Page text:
Buster Olney has up an article on ESPN.com about the plan that Major League Baseball has to try and overhaul the signing of international players and it’s all kinds of interesting. And I don’t necessarily mean interesting in a good way, either.

I decided to post a video with some thoughts on this whole thing. There’s a lot of things to this whole situation, and the I certainly didn’t touch on all of them in an effort to keep the video from being about an hour long.

Here are some of the highlights from the article:

  • Major League Baseball wants to have more control over the players before their signing.
  • Major League Baseball wants to raise the age limit on international players who are eligible to sign from the current 16-years-old to 18-years-old.
  • Major League Baseball wants to have 10 rounds of this draft.
  • Major League Baseball teams believe that this will benefit smaller market teams given how larger market teams like the Dodgers and Yankees have gone out and spent massive amounts of money in the past, just to pay the penalties to acquire tons of top end talent in the current market.

There’s more to it all, but those are some of the key talking points made by the Olney article. As I noted in the video, I do believe that there are some legitimate points being made here. There are also plenty of unanswered questions about the article, though I am sure that Major League Baseball has them figured out for their proposal.

Here are some of the things that I’d like to see answered:

With 10 rounds, that means that there would only be 300 players drafted. Teams generally sign 20-40 players on the international market each year. How do the players that go undrafted come into play? Are they again just free agents, able to sign with anyone who is willing to sign them much like an undrafted free agent is in the domestic draft? If so, couldn’t a situation arise where players avoid being subject to the draft simply by not showing up to the Major League Baseball facilities? Or does the international draft also come with spending limits similar to the domestic draft that will make this far tougher to do?

What does this do to the Dominican Rookie League? Right now the average age of the player is just over 18-years-old. While pushing the signing age limit back to 18 doesn’t really alter things for a lot of guys, for a small group of players it does. Where it does effect most players is that they lose a full year of development time. Major League Baseball, according to the article, does mention bringing players in for better education prior to their signings, which I’m fully on board with, but the signed players are already getting this when they sign with a professional team – it’s just under, say, the Cincinnati Reds instead of Major League Baseball. With all of the money invested in the academies down in the Dominican, will teams begin to change how they do business there? They essentially cutting out a year of a guys career. Very few players stick around in the Dominican Summer League beyond the age of 21. Most guys, if they haven’t gotten to the United States by then, are released. Eliminating a season by pushing the signing age back really changes how a team could go about things.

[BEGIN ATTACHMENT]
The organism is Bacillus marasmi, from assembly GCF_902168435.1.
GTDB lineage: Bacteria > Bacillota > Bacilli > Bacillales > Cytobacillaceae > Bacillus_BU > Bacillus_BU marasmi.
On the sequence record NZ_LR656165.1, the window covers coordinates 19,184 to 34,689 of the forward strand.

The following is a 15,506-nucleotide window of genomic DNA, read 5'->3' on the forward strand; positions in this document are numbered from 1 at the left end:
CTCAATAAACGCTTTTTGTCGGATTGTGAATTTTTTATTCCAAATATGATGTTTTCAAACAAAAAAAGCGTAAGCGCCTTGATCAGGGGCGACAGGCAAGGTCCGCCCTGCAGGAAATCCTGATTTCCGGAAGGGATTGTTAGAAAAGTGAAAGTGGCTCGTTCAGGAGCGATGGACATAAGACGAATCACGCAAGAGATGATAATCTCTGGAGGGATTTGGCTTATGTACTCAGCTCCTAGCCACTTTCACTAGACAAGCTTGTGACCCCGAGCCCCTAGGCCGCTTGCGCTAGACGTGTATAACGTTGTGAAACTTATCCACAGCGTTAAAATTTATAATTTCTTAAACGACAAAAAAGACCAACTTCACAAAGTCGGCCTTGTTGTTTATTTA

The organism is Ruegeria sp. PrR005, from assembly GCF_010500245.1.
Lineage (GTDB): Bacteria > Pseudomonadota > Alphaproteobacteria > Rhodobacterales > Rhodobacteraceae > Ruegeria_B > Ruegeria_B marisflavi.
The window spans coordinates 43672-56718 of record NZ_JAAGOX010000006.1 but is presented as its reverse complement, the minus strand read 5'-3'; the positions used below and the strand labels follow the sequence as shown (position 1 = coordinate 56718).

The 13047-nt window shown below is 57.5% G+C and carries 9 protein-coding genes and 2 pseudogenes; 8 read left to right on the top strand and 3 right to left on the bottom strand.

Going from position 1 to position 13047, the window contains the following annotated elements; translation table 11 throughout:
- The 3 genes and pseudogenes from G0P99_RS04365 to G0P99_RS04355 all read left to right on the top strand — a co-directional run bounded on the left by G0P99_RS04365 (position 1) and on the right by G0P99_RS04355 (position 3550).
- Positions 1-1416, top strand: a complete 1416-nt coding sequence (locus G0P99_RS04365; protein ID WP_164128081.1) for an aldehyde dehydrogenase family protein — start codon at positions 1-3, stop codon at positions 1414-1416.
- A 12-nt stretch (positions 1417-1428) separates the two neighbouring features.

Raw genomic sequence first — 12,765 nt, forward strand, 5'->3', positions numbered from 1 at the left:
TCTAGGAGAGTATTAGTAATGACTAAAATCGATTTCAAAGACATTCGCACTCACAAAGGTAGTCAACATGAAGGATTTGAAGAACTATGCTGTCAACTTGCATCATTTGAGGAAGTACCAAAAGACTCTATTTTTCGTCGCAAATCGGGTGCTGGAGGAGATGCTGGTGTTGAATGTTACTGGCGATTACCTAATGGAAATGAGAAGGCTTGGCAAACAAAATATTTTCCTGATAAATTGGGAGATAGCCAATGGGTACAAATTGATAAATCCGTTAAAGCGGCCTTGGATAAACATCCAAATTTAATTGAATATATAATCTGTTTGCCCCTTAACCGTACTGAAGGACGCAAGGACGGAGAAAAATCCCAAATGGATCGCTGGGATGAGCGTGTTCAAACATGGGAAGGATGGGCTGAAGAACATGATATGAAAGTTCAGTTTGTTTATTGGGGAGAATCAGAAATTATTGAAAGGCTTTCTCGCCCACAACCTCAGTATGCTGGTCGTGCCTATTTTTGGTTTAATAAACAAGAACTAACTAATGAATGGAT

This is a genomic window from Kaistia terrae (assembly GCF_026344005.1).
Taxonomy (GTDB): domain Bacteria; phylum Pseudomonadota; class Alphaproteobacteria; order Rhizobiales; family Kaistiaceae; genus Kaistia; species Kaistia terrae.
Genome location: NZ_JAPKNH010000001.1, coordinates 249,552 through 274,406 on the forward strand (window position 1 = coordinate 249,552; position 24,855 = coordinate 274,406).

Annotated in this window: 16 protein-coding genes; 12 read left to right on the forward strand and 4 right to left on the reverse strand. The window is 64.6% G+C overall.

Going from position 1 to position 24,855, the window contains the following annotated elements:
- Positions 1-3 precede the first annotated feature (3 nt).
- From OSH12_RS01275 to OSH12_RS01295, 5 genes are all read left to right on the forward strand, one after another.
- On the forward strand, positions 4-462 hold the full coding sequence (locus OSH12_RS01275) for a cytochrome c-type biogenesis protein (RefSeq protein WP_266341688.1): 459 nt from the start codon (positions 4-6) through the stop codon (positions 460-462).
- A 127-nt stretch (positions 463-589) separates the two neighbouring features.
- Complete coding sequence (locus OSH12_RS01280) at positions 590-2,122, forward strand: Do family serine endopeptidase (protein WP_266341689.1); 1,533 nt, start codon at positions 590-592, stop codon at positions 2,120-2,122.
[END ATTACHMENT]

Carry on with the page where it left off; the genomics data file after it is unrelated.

Cuban players who tend to be older (and who knows what will happen if the US continues to lighten up on the relations with them), Japanese and Taiwanese professional – are they subject to the same draft as 18-year-olds from the rest of the world? How do the posting fees come into play for the latter two, if they are?

As I said, I can fully understand the different sides of this. If done right, I believe that it could be a very good system for baseball. Unfortunately, I don’t trust Major League Baseball to do things the right way. I believe they will do things that benefit the owners pockets far more than it will benefit the players involved, and I’m not sure that’s good for the long term prospects of the sport.

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Doug Gray is the owner and operator of this website and has been running it since 2006 in one variation or another. You can follow him on twitter @dougdirt24, or follow the site on Facebook. and Youtube.

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